Doing > Talking

by Scott Austin July 14, 2012

Early in the company, there were only two of us.  And we were located in two different cities.  So I became very accustomed to working in my home office alone.  Its amazing when you are working alone, how much work you can get done.  While you have to have the self discipline to not spend hours on Facebook or YouTube, you are free from the distractions that others bring.

This past week, my company had its biggest gathering of employees in one place.  There were six of us in my home office.  And that was an interesting shift from working alone.  Working around other people, it is easy to get caught up in social interaction; just talking about life, etc.  But we're all pretty seasoned, so we have the discipline to keep that minimized and focus on work.  But even in the realm of work, some interaction is more productive and some is less productive.

During the week, someone quoted Eric Ries and said Doing > Talking.  I love this concept.  Here's some real examples of how we are putting it to use:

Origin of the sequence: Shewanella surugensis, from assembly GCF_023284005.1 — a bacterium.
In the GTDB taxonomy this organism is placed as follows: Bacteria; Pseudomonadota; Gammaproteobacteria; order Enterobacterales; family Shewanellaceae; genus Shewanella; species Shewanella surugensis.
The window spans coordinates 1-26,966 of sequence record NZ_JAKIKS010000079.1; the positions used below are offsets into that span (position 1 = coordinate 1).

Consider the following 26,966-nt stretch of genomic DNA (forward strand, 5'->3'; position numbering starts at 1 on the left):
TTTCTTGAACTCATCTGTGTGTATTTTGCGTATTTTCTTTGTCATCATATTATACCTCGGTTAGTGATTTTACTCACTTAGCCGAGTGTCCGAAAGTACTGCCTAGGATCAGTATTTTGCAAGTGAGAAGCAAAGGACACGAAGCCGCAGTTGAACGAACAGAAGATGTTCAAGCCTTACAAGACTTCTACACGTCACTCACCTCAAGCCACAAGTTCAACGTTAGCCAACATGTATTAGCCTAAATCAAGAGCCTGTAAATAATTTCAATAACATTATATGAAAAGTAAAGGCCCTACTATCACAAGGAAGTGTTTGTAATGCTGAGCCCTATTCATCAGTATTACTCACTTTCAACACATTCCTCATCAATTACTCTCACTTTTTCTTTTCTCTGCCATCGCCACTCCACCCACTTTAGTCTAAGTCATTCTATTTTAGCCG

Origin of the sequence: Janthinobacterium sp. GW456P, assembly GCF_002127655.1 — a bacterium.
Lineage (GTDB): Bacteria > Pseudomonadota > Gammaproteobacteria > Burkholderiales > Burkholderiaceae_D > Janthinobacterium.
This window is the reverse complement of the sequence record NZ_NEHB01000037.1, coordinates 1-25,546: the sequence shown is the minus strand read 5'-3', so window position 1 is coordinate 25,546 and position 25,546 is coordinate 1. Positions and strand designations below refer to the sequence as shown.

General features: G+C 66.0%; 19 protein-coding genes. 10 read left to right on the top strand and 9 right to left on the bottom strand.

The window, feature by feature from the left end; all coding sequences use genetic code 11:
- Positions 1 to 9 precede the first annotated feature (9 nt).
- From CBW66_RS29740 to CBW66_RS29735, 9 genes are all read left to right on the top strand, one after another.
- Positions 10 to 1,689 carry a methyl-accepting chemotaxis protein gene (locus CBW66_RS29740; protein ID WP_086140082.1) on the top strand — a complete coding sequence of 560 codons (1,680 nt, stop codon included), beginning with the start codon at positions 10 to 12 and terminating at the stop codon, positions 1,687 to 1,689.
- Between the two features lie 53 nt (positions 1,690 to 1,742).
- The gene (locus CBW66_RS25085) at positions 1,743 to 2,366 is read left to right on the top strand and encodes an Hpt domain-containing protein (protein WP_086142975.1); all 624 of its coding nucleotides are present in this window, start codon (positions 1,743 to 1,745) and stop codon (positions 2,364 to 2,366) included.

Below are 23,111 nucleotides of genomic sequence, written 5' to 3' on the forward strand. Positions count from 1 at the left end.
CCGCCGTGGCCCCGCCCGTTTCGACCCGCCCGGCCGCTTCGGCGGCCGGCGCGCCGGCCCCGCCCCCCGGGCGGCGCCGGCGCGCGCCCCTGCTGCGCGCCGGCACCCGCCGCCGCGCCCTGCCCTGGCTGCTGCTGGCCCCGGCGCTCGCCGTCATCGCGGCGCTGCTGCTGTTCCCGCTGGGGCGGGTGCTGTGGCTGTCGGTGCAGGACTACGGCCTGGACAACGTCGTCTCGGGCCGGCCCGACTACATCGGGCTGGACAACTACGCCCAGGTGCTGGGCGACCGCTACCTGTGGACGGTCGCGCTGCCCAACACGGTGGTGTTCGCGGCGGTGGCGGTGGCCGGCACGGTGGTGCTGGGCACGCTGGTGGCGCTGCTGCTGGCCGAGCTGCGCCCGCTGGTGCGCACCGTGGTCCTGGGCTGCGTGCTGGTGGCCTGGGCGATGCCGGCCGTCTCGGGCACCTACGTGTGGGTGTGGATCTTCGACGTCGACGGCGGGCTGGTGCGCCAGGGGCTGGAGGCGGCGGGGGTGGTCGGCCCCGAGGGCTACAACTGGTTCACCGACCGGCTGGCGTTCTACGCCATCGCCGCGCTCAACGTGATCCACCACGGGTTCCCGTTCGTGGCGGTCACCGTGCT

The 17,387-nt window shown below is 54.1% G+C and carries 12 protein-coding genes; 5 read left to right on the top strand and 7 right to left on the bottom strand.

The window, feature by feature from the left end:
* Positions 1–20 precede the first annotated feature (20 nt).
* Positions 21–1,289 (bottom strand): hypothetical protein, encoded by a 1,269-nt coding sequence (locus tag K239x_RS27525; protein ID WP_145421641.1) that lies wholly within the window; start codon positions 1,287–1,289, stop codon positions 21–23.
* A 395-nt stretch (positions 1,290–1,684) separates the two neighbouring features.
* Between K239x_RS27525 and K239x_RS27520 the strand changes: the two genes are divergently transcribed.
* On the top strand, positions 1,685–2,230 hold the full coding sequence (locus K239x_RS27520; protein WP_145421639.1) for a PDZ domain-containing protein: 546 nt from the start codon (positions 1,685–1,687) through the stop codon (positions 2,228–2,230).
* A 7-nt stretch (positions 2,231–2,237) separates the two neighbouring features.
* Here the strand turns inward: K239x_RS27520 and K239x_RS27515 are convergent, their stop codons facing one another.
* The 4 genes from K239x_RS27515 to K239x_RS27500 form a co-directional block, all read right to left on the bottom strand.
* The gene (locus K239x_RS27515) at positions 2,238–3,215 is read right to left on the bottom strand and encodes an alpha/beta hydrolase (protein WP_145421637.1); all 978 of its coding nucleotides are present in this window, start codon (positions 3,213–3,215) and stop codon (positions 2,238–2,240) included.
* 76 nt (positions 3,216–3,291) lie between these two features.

• Instead of talking about what companies we could partner with in the future, we're piloting a partnership.
  • Instead of talking about what we could do with the product, we're building our first pieces.
  • Instead of talking about who we want on the team, we're hiring.

It's easy to get caught up in talking.  It's fun.  It stretches your vision.  Interacting with good people is enjoyable.  But as a new startup, it's far more important to be making real, measurable progress.  So I keep asking myself, am I doing?  And if I'm not, I get back to doing.  Of course, talking is not the only thing that keeps us from doing.  We've got to keep our eyes on all of reading, social network, research, etc activities too.

P.S.  Doing > Talking is a shortened version of the quote "Stop talking, start doing."  Which it looks to me (from my quick web search) to also be a shortened version of the Walt Disney quote "The way to get started is to quit talking and begin doing.

Scott Austin
Scott Austin